Originally created 11/30/02

Across the Southeast

Governors will meet, discuss education

CHAPEL HILL, N.C. -New federal legislation on public school reform is high on the agenda for a meeting in Chapel Hill next week with Education Secretary Rod Paige and governors from at least seven states.

The conference, which begins Sunday night, is sponsored by the James B. Hunt Jr. Institute for Education Leadership and Policy at the University of North Carolina at Chapel Hill and the Education Commission of the States.

The events include panel discussions open only to the governors and policy advisers. Those planning to attend include North Carolina Gov. Mike Easley, Arkansas Gov. Mike Huckabee, Ohio Gov. Bob Taft, Indiana Gov. Frank O'Bannon, Utah Gov. Mike Leavitt, Georgia Gov. Roy Barnes and Kentucky Gov. Paul Patton.

Mr. Barnes is the chairman of the Education Commission of the States, which advises governors and state policymakers on trends in public education. Mr. Patton is the chairman of the National Governors Association.

Freeze could raise Christmas-tree prices

BOONE, N.C. -Christmas trees could end up costing more this year because of a late spring freeze that reduced the number of North Carolina trees ready for harvest by as much as 30 percent.

North Carolina is the second-leading producer of Christmas trees behind Oregon. Agricultural extension agents in the state say growers have been able to command $2 to $4 more per tree this year.

"Prices went up a little this year because it was a seller's market," said Jim Hamilton, a horticulture agent for the Watauga County Cooperative Extension Service. "But growers have also been conscientious about not pushing their prices too high because they don't want to hurt future sales."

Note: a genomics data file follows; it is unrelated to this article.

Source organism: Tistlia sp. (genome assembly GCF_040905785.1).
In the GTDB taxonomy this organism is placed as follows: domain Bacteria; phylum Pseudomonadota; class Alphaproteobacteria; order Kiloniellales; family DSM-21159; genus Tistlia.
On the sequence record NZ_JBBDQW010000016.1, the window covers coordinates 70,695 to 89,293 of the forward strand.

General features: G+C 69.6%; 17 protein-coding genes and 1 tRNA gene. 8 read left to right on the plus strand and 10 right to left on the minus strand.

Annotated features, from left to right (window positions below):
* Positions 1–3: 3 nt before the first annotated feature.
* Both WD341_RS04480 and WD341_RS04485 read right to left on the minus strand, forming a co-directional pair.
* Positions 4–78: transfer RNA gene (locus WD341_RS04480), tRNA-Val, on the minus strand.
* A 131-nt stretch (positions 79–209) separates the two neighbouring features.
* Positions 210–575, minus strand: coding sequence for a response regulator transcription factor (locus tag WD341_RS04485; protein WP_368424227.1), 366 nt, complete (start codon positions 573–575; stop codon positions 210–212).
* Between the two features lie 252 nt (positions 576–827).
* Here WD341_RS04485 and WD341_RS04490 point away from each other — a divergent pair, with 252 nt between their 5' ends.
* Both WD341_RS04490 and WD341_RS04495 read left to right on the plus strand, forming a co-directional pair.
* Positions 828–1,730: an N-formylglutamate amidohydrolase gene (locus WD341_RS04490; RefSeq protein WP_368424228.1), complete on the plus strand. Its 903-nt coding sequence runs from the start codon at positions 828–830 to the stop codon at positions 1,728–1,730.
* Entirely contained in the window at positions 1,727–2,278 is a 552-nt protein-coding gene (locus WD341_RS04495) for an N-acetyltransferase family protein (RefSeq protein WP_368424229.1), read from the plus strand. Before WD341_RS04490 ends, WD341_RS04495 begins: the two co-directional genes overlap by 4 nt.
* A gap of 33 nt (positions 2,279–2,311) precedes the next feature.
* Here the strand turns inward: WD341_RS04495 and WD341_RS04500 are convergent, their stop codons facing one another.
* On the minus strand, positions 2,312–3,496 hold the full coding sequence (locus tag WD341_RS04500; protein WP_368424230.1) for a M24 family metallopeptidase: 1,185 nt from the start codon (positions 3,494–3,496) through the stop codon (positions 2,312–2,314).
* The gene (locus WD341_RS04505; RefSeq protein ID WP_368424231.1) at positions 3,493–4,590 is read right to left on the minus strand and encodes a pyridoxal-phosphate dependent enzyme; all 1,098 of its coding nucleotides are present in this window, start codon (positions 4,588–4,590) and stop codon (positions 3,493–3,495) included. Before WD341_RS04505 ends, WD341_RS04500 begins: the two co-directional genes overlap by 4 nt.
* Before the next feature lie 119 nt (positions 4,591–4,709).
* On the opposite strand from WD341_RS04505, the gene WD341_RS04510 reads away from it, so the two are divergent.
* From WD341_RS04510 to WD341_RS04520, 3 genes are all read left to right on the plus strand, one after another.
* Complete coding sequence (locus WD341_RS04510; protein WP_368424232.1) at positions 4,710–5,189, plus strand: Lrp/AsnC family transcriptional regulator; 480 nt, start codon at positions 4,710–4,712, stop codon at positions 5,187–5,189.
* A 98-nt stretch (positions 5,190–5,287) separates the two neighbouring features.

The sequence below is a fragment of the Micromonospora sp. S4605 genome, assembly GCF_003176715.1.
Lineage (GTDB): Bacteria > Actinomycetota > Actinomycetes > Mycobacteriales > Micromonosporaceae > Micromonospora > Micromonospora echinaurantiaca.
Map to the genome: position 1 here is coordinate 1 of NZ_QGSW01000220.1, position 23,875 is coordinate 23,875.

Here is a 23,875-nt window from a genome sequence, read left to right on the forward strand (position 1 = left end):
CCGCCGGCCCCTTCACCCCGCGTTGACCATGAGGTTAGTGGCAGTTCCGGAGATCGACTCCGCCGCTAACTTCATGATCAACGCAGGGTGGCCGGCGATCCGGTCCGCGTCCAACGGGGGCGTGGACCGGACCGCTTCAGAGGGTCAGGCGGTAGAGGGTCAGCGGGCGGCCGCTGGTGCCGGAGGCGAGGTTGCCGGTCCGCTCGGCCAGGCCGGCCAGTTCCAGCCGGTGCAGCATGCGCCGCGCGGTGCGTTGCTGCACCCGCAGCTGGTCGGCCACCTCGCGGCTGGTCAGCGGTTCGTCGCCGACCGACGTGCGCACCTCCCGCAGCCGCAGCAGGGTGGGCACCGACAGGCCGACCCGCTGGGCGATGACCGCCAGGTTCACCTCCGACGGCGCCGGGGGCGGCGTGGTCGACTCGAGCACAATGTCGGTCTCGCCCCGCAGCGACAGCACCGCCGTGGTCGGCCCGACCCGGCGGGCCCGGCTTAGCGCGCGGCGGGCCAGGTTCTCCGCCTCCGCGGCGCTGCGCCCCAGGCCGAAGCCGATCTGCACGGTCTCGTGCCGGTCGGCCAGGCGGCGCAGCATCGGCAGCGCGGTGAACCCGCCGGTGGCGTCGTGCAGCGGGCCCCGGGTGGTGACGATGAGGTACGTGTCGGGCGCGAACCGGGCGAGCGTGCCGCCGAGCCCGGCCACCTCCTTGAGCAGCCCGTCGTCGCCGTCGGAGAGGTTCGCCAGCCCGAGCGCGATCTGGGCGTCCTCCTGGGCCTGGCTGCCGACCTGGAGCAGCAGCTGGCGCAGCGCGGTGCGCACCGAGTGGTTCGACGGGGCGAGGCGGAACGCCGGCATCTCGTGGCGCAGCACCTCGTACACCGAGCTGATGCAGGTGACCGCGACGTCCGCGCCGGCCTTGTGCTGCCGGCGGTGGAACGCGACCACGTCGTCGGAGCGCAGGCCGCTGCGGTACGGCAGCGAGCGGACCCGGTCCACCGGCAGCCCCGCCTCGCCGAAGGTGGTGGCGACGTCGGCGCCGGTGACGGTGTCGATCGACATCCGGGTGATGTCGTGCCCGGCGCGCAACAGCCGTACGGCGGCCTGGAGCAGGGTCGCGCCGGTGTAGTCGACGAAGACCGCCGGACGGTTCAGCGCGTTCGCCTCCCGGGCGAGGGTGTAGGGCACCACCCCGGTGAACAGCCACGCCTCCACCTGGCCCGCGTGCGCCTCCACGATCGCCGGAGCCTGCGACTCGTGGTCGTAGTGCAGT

The average wholesale price for a 6- to 7-foot Fraser fir - the industry standard - has been about $27 a tree this season, Mr. Hamilton said. That will translate to a cost of between $40 and $50 for trees sold on retail lots.

Early cold snap gives chills to Floridians

ORLANDO, Fla. -A blast of cold, dry air swept into Florida early Friday, sending temperatures as low as 25 degrees in the Panhandle cities of Tallahassee and Perry.

"It is kind of unusual to see it that cold in late November," said Greg Mollere, a meteorologist with the National Weather Service in Tallahassee. "You don't expect this for another month or two."

Orlando hit 41 degrees overnight, about 15 degrees below normal, and temperatures were expected to drop further by the weekend.


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